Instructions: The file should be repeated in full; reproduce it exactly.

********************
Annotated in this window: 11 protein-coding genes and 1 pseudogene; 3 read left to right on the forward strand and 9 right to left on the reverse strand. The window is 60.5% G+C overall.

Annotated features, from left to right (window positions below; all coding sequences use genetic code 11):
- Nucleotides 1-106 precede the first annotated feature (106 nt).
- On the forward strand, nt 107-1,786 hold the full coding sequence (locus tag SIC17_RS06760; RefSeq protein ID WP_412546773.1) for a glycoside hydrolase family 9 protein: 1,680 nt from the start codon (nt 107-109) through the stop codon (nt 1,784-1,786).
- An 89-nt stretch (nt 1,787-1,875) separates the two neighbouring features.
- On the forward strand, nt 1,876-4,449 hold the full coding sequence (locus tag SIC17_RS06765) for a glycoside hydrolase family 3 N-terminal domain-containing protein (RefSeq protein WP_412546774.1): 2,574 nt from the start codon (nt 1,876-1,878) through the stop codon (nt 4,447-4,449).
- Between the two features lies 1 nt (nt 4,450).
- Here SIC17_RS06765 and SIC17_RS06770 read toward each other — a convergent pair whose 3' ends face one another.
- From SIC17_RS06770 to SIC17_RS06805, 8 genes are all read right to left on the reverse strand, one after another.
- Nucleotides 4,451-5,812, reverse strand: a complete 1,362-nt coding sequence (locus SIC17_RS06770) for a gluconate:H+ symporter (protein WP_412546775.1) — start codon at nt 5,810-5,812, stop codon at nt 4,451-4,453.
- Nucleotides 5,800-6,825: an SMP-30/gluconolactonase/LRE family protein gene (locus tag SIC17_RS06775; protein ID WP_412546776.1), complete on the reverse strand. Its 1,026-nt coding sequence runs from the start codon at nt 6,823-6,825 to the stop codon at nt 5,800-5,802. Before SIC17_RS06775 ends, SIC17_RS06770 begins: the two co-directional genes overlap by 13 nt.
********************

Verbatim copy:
Annotated in this window: 11 protein-coding genes and 1 pseudogene; 3 read left to right on the forward strand and 9 right to left on the reverse strand. The window is 60.5% G+C overall.

Annotated features, from left to right (window positions below; all coding sequences use genetic code 11):
- Nucleotides 1-106 precede the first annotated feature (106 nt).
- On the forward strand, nt 107-1,786 hold the full coding sequence (locus tag SIC17_RS06760; RefSeq protein ID WP_412546773.1) for a glycoside hydrolase family 9 protein: 1,680 nt from the start codon (nt 107-109) through the stop codon (nt 1,784-1,786).
- An 89-nt stretch (nt 1,787-1,875) separates the two neighbouring features.
- On the forward strand, nt 1,876-4,449 hold the full coding sequence (locus tag SIC17_RS06765) for a glycoside hydrolase family 3 N-terminal domain-containing protein (RefSeq protein WP_412546774.1): 2,574 nt from the start codon (nt 1,876-1,878) through the stop codon (nt 4,447-4,449).
- Between the two features lies 1 nt (nt 4,450).
- Here SIC17_RS06765 and SIC17_RS06770 read toward each other — a convergent pair whose 3' ends face one another.
- From SIC17_RS06770 to SIC17_RS06805, 8 genes are all read right to left on the reverse strand, one after another.
- Nucleotides 4,451-5,812, reverse strand: a complete 1,362-nt coding sequence (locus SIC17_RS06770) for a gluconate:H+ symporter (protein WP_412546775.1) — start codon at nt 5,810-5,812, stop codon at nt 4,451-4,453.
- Nucleotides 5,800-6,825: an SMP-30/gluconolactonase/LRE family protein gene (locus tag SIC17_RS06775; protein ID WP_412546776.1), complete on the reverse strand. Its 1,026-nt coding sequence runs from the start codon at nt 6,823-6,825 to the stop codon at nt 5,800-5,802. Before SIC17_RS06775 ends, SIC17_RS06770 begins: the two co-directional genes overlap by 13 nt.